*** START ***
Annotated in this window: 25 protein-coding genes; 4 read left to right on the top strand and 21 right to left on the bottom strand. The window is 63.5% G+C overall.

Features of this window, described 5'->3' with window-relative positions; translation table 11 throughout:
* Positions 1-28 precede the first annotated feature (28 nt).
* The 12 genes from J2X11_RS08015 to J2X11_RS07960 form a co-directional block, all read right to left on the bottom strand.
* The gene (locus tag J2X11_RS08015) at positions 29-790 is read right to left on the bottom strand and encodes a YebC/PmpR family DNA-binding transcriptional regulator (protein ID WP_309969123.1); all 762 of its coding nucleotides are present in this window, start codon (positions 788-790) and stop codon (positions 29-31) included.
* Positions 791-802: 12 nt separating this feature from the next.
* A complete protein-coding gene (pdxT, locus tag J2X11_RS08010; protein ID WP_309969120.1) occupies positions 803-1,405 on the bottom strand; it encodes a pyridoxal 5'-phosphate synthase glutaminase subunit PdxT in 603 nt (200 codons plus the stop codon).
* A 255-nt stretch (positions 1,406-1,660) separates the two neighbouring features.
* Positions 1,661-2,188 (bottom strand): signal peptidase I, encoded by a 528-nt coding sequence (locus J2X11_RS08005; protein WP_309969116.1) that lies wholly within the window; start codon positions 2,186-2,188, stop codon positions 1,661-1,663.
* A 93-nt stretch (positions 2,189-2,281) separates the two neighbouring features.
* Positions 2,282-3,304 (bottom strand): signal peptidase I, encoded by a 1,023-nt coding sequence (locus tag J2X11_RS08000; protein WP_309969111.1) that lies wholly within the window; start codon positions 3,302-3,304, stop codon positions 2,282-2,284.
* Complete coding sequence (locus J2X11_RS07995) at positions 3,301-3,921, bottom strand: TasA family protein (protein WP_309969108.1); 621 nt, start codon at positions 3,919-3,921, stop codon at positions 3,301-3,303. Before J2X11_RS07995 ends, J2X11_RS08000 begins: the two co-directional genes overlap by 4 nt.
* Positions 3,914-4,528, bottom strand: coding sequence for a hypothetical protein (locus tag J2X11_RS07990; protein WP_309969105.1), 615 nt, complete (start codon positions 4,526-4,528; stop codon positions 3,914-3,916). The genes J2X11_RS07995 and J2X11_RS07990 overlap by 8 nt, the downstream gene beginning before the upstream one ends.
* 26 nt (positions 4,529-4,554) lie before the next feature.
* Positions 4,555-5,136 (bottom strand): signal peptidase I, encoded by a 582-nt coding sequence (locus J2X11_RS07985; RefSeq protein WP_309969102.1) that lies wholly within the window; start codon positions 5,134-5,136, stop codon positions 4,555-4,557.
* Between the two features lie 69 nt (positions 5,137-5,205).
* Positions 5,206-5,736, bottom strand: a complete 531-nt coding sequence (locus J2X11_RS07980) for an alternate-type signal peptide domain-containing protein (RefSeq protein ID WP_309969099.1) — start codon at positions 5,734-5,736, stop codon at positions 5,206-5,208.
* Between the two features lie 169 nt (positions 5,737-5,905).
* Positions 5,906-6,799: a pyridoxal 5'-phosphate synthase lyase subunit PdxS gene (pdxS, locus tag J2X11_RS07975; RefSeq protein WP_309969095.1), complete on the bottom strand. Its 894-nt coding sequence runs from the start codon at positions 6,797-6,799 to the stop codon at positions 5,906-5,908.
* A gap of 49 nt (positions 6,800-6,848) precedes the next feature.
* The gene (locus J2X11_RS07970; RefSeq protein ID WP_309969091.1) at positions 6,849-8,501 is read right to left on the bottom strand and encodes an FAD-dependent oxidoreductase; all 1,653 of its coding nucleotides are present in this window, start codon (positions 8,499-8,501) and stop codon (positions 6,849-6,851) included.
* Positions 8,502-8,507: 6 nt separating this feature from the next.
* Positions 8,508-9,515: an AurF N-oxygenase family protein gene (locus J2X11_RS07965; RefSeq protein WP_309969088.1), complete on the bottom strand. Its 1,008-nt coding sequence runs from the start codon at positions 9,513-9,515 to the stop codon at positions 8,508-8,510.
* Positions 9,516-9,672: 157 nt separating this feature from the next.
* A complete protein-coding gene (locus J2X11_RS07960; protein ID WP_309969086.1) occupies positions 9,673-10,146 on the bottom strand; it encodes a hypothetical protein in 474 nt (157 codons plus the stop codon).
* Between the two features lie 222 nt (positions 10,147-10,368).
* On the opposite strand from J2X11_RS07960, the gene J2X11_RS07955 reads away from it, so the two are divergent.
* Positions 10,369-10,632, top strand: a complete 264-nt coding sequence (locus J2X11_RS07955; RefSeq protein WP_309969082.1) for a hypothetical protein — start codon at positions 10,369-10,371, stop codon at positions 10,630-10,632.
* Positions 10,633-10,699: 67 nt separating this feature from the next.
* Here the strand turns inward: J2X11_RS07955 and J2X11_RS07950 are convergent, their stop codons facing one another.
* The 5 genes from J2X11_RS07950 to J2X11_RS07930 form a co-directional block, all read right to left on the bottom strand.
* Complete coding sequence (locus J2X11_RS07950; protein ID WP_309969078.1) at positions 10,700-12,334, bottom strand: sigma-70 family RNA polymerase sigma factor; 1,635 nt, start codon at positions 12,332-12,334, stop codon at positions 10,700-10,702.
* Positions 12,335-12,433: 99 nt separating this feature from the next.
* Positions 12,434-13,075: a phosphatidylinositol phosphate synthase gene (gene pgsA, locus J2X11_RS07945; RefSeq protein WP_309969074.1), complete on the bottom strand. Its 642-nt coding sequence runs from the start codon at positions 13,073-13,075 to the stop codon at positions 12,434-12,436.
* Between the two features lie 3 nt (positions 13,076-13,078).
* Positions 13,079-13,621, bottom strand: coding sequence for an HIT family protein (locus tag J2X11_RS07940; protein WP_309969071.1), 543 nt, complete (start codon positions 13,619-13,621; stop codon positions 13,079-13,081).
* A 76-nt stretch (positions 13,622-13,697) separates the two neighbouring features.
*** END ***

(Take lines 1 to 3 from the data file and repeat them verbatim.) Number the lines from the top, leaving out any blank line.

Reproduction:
Annotated in this window: 25 protein-coding genes; 4 read left to right on the top strand and 21 right to left on the bottom strand. The window is 63.5% G+C overall.

Features of this window, described 5'->3' with window-relative positions; translation table 11 throughout:
* Positions 1-28 precede the first annotated feature (28 nt).